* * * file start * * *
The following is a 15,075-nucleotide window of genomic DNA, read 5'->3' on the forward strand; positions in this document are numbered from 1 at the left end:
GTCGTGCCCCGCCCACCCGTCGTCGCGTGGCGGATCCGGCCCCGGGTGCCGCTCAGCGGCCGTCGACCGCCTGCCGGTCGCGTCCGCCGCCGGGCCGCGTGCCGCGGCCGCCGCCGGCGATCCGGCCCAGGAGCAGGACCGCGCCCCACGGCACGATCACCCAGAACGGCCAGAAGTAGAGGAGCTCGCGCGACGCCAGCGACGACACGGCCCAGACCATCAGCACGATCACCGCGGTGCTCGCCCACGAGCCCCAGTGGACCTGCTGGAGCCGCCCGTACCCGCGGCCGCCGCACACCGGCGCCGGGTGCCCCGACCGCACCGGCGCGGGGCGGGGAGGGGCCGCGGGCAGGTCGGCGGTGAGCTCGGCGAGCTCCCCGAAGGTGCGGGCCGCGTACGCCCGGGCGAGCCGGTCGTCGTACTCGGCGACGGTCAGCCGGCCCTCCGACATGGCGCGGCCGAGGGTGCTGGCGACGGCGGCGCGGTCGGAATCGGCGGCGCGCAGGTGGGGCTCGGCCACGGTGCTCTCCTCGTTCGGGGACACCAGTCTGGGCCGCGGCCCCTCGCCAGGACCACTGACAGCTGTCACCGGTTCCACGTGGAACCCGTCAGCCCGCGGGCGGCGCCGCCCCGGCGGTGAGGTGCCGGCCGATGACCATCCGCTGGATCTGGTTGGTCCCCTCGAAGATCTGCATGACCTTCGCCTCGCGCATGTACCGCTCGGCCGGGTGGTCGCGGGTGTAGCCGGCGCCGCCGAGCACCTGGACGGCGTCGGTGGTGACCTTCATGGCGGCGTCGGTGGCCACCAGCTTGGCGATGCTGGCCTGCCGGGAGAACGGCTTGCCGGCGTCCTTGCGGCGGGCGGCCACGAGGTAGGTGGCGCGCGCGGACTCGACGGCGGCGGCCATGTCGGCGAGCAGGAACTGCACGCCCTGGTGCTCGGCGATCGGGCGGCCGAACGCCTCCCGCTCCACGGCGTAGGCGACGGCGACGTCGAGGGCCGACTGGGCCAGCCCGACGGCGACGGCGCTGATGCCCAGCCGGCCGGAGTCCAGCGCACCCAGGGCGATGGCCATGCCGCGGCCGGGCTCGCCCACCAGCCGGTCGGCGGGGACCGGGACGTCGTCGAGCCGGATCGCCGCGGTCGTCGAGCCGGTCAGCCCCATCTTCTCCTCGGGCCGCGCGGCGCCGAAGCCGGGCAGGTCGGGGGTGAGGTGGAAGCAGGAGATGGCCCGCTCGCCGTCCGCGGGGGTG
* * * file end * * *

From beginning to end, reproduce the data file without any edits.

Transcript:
The following is a 15,075-nucleotide window of genomic DNA, read 5'->3' on the forward strand; positions in this document are numbered from 1 at the left end:
GTCGTGCCCCGCCCACCCGTCGTCGCGTGGCGGATCCGGCCCCGGGTGCCGCTCAGCGGCCGTCGACCGCCTGCCGGTCGCGTCCGCCGCCGGGCCGCGTGCCGCGGCCGCCGCCGGCGATCCGGCCCAGGAGCAGGACCGCGCCCCACGGCACGATCACCCAGAACGGCCAGAAGTAGAGGAGCTCGCGCGACGCCAGCGACGACACGGCCCAGACCATCAGCACGATCACCGCGGTGCTCGCCCACGAGCCCCAGTGGACCTGCTGGAGCCGCCCGTACCCGCGGCCGCCGCACACCGGCGCCGGGTGCCCCGACCGCACCGGCGCGGGGCGGGGAGGGGCCGCGGGCAGGTCGGCGGTGAGCTCGGCGAGCTCCCCGAAGGTGCGGGCCGCGTACGCCCGGGCGAGCCGGTCGTCGTACTCGGCGACGGTCAGCCGGCCCTCCGACATGGCGCGGCCGAGGGTGCTGGCGACGGCGGCGCGGTCGGAATCGGCGGCGCGCAGGTGGGGCTCGGCCACGGTGCTCTCCTCGTTCGGGGACACCAGTCTGGGCCGCGGCCCCTCGCCAGGACCACTGACAGCTGTCACCGGTTCCACGTGGAACCCGTCAGCCCGCGGGCGGCGCCGCCCCGGCGGTGAGGTGCCGGCCGATGACCATCCGCTGGATCTGGTTGGTCCCCTCGAAGATCTGCATGACCTTCGCCTCGCGCATGTACCGCTCGGCCGGGTGGTCGCGGGTGTAGCCGGCGCCGCCGAGCACCTGGACGGCGTCGGTGGTGACCTTCATGGCGGCGTCGGTGGCCACCAGCTTGGCGATGCTGGCCTGCCGGGAGAACGGCTTGCCGGCGTCCTTGCGGCGGGCGGCCACGAGGTAGGTGGCGCGCGCGGACTCGACGGCGGCGGCCATGTCGGCGAGCAGGAACTGCACGCCCTGGTGCTCGGCGATCGGGCGGCCGAACGCCTCCCGCTCCACGGCGTAGGCGACGGCGACGTCGAGGGCCGACTGGGCCAGCCCGACGGCGACGGCGCTGATGCCCAGCCGGCCGGAGTCCAGCGCACCCAGGGCGATGGCCATGCCGCGGCCGGGCTCGCCCACCAGCCGGTCGGCGGGGACCGGGACGTCGTCGAGCCGGATCGCCGCGGTCGTCGAGCCGGTCAGCCCCATCTTCTCCTCGGGCCGCGCGGCGCCGAAGCCGGGCAGGTCGGGGGTGAGGTGGAAGCAGGAGATGGCCCGCTCGCCGTCCGCGGGGGTG